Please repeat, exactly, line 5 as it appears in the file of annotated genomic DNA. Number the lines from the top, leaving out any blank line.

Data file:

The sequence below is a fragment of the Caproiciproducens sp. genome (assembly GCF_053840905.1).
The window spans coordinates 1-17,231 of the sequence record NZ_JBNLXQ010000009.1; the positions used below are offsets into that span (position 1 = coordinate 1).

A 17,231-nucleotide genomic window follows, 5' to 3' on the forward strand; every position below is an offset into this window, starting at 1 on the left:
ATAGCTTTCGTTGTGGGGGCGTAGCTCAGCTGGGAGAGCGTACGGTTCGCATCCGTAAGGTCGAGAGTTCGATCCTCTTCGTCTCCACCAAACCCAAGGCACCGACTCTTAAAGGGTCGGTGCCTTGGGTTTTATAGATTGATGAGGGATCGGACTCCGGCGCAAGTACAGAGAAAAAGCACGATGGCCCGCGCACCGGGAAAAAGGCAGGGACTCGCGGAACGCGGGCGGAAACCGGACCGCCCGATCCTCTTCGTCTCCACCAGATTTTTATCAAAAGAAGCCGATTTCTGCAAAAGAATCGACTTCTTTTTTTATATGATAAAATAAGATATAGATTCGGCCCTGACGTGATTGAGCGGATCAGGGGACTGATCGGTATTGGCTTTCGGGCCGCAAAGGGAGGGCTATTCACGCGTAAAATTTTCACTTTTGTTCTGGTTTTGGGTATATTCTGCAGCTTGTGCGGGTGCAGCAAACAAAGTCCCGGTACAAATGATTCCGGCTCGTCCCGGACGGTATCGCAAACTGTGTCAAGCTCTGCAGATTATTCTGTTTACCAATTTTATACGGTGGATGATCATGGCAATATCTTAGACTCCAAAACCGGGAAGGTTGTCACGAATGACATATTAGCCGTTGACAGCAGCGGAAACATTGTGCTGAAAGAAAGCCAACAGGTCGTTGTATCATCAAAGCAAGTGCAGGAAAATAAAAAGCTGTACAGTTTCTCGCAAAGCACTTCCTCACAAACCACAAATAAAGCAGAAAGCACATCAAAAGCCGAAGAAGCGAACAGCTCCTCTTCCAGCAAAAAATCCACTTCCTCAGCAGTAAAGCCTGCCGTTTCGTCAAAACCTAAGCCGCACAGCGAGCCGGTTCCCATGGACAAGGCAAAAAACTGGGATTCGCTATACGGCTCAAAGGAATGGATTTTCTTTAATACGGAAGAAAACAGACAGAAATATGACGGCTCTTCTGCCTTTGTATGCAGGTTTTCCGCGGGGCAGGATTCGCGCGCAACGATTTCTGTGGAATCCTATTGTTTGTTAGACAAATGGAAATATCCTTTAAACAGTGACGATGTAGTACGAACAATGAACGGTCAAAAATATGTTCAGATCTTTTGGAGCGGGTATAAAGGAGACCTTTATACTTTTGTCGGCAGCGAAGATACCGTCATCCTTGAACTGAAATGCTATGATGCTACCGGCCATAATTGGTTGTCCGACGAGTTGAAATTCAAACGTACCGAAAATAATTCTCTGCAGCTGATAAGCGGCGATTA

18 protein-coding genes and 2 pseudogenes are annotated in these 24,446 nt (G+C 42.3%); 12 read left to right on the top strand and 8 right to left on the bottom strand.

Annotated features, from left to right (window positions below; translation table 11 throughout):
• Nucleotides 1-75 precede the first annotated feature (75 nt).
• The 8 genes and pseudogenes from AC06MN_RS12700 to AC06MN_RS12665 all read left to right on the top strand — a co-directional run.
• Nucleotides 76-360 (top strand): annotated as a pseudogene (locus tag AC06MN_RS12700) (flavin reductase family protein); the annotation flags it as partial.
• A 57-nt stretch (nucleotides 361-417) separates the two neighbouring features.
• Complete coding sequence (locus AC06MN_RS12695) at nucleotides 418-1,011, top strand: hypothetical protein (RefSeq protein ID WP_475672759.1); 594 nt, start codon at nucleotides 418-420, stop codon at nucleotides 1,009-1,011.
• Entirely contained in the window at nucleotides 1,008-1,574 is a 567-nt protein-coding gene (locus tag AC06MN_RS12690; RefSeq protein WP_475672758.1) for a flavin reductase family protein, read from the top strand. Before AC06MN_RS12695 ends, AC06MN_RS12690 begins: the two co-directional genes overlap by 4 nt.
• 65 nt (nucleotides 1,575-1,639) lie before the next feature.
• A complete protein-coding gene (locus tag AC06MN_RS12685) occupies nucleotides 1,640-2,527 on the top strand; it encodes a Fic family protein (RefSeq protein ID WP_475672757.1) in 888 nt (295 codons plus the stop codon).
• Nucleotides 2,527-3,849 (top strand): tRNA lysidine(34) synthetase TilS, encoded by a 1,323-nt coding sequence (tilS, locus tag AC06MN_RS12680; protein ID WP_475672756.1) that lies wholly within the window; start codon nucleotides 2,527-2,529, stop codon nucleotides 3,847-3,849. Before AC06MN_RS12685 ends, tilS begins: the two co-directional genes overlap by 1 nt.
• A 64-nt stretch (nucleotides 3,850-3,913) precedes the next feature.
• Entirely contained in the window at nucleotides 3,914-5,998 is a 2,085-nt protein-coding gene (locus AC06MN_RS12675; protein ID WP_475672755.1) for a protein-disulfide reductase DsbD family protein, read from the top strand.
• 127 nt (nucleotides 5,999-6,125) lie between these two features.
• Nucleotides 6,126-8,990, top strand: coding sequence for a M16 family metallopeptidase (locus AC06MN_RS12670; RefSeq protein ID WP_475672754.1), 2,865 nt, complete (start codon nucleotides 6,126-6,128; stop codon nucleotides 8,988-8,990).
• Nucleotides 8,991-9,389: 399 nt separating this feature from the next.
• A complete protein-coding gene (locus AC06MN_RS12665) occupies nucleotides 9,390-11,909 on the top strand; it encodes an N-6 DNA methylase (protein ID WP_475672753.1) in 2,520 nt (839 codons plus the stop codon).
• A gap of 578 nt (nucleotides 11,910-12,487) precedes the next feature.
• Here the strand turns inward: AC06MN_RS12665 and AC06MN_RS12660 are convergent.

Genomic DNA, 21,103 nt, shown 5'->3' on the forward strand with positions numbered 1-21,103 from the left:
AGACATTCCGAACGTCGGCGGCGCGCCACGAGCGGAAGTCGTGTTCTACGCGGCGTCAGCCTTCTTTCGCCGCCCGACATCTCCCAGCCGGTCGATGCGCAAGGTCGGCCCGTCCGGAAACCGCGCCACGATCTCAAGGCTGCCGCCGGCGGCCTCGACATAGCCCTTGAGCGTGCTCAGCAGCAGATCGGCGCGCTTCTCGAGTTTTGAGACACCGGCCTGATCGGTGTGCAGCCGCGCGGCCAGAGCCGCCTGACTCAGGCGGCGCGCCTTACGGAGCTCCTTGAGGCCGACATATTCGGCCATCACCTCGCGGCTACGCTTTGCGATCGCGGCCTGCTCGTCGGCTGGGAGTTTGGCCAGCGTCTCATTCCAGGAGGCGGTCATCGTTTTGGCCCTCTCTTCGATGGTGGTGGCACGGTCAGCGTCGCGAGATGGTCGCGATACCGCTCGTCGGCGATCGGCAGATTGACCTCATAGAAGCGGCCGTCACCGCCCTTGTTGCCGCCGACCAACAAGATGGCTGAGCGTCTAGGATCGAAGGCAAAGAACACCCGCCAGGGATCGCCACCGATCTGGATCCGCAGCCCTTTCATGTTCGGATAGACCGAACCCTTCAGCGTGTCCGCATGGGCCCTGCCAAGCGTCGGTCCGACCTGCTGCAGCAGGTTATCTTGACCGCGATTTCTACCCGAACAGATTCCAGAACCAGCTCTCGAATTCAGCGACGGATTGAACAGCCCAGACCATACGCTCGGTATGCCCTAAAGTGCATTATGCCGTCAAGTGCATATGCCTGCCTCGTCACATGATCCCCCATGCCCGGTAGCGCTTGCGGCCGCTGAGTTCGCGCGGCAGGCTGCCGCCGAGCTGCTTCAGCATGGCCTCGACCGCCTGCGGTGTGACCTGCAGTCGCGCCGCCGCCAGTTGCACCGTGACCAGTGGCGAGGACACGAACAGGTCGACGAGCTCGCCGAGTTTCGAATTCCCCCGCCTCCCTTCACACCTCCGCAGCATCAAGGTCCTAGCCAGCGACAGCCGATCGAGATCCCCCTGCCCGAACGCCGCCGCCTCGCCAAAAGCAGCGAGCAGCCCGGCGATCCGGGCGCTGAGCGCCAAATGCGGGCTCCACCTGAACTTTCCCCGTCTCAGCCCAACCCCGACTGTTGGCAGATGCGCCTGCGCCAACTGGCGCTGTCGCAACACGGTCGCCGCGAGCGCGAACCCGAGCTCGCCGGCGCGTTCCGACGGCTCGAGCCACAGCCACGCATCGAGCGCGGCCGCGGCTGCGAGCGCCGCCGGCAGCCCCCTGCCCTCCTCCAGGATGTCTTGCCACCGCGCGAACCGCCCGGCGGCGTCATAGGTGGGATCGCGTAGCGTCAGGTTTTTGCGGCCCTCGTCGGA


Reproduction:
18 protein-coding genes and 2 pseudogenes are annotated in these 24,446 nt (G+C 42.3%); 12 read left to right on the top strand and 8 right to left on the bottom strand.